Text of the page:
Starbucks' Schultz agrees to testify before Senate committee
Howard Schultz has agreed to appear before a U.S. Senate committee that is examining Starbucks' actions amid an ongoing unionization campaign.
Sen. Bernie Sanders, a Vermont Independent and chairman of the Senate Health, Education, Labor and Pensions Committee, said Tuesday that Schultz has agreed to testify before the committee on March 29.
Sanders had been asking Schultz to testify for several weeks, but Schultz had previously refused, saying the company's chief public affairs officer would be better equipped to discuss the company's labor record. But the committee disagreed and had scheduled a Wednesday vote to subpoena Schultz in an effort to force him to testify.
“I look forward to hearing from Mr. Schultz as to when he intends to end his illegal anti-union activities and begin signing fair first contracts with the unions,” Sanders said Tuesday in a statement.
In a letter to the committee, Starbucks said it looks forward to “productive dialogue” with the committee.
“We will endeavor to provide a deeper understanding of our culture and priorities, including our industry leading benefits offerings and our long-standing commitment to support the shared success of our more than 450,000 global partners,” Starbucks’ Chief Counsel Zabrina Jenkins wrote.
At least 290 company-owned U.S. Starbucks stores have voted to unionize since late 2021. Workers are asking for better pay, more consistent schedules and safer stores, among other things. Starbucks and the union have not yet reached a contract agreement at any of those stores.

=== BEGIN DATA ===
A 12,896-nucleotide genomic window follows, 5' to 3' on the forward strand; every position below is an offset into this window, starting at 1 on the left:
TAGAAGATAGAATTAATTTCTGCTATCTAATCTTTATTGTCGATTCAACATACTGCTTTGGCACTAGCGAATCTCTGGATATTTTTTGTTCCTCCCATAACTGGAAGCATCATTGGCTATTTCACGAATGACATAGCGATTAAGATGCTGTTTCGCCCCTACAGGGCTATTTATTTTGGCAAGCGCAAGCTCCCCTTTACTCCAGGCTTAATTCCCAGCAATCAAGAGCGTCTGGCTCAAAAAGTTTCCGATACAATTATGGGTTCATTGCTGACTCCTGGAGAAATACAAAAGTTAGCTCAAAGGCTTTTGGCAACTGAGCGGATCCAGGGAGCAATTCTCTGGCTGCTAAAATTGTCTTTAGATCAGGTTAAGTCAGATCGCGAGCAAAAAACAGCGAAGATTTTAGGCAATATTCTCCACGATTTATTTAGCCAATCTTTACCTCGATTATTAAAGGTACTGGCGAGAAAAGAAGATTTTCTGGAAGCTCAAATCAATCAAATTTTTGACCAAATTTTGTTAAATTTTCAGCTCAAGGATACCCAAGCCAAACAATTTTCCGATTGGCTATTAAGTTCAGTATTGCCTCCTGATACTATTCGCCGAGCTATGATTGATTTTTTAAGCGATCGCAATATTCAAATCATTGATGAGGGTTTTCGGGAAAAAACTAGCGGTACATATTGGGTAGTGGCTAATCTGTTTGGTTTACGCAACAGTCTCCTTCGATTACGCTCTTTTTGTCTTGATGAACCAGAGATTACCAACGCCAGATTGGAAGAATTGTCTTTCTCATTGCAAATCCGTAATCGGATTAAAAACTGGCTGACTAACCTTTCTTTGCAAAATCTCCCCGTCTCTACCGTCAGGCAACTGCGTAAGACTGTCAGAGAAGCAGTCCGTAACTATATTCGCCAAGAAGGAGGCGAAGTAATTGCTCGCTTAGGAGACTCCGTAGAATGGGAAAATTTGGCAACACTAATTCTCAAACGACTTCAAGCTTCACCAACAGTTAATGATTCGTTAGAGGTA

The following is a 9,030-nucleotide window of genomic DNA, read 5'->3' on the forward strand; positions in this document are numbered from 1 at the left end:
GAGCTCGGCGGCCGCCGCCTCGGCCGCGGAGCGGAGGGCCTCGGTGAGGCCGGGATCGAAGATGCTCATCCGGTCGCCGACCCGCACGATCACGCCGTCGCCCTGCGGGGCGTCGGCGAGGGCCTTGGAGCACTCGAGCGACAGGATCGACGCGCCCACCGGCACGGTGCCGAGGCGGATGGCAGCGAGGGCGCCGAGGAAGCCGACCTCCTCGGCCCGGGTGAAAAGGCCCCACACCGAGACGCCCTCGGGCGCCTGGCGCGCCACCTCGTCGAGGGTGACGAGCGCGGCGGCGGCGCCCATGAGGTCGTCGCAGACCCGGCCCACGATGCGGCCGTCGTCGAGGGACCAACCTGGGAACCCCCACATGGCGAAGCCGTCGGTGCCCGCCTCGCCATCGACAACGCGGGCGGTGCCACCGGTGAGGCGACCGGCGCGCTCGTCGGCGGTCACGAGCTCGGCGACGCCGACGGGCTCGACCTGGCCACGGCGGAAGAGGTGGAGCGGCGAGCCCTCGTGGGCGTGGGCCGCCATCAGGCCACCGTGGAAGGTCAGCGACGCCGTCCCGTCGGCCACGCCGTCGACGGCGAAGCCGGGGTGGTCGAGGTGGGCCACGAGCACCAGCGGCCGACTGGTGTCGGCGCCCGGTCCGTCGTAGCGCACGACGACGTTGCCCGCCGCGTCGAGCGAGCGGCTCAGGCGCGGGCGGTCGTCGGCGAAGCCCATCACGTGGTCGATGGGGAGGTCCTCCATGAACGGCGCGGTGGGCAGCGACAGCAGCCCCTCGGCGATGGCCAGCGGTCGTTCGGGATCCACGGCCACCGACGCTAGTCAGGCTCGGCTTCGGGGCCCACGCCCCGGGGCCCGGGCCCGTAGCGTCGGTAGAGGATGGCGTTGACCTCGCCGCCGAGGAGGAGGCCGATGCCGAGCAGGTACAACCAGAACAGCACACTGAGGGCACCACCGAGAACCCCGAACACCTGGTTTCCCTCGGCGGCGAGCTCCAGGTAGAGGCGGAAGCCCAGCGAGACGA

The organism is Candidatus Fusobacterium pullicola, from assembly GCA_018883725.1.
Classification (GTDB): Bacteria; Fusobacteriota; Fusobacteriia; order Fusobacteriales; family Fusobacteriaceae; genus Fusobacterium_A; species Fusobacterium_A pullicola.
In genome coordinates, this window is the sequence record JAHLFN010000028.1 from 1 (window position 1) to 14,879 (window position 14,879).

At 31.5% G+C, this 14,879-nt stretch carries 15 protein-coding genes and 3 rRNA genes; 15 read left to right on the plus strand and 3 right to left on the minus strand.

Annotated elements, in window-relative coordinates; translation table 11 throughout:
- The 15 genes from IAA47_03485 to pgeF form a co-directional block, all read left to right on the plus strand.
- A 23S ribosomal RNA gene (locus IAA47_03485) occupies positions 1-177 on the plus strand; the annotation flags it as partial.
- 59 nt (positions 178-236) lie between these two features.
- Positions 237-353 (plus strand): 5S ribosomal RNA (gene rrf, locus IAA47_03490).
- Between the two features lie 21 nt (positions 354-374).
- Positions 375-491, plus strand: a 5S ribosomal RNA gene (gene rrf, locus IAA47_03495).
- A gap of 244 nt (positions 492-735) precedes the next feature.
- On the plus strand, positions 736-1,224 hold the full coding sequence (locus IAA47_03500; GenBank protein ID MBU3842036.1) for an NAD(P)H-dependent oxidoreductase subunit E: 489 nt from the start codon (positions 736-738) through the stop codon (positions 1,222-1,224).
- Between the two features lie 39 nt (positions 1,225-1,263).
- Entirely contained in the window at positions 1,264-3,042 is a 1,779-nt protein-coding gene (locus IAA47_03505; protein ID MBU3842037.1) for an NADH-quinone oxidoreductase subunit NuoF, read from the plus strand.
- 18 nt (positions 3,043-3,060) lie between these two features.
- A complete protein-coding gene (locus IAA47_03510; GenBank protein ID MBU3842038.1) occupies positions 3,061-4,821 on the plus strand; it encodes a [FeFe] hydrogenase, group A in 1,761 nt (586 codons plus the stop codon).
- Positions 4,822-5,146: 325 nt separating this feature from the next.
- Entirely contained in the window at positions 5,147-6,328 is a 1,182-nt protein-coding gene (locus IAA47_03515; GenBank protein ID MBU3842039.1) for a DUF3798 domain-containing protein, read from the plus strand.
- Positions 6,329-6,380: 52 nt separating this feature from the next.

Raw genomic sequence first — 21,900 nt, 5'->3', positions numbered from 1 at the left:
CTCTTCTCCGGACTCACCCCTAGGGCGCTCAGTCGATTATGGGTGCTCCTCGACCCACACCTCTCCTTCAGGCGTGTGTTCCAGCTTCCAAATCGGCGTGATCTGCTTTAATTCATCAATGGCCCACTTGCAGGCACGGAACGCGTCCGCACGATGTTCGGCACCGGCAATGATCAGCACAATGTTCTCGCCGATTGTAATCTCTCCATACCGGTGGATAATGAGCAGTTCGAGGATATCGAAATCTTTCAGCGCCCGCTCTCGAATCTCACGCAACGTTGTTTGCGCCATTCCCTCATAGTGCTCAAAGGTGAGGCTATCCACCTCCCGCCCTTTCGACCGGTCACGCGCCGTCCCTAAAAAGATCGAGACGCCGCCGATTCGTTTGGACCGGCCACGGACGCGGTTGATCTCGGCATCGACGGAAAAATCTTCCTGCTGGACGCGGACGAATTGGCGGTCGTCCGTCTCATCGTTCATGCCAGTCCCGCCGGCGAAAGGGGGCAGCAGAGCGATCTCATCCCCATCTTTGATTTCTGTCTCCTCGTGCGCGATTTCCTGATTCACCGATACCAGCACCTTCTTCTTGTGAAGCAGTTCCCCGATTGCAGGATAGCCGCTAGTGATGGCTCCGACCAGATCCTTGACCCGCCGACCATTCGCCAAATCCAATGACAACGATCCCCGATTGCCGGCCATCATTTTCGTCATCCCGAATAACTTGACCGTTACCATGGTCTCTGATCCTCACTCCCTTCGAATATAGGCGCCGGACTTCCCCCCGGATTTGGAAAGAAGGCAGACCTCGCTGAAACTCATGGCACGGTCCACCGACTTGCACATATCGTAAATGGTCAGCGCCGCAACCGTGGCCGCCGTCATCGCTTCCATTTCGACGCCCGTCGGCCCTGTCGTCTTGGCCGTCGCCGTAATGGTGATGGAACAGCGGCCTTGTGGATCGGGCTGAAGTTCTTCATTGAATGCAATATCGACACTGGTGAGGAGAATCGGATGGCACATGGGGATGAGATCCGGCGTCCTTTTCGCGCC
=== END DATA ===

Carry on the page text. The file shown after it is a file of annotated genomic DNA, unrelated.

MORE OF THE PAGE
The company opposes unionization, saying it already provides industry-leading benefits and its stores function better when it works directly with its employees.
The effort has been contentious. Starbucks Workers United, the union organizing workers, has filed 509 unfair labor practice charges against Starbucks with the National Labor Relations Board, accusing the company of firing union organizers, spying on workers and taking other actions to hinder the union campaign. The company has filed 102 charges against the union and says it's failing to bargain in good faith.
Last week, a federal labor judge found that the company violated U.S. labor laws "hundreds of times" during the unionization campaign in Buffalo, New York. The judge ordered Starbucks to reinstate seven fired workers and required Schultz to read or be present at a reading of employee rights and distribute a recording of the reading to all of Starbucks' U.S. employees.
Schultz is a longtime Starbucks CEO who built the company from a small Seattle chain into a global coffee giant. He came out of retirement last year to assume the interim CEO job after Starbucks' previous CEO retired. Laxman Narasimhan, a former PepsiCo executive, will become Starbucks’ new CEO on April 1, but Schultz plans to remain on the company’s board.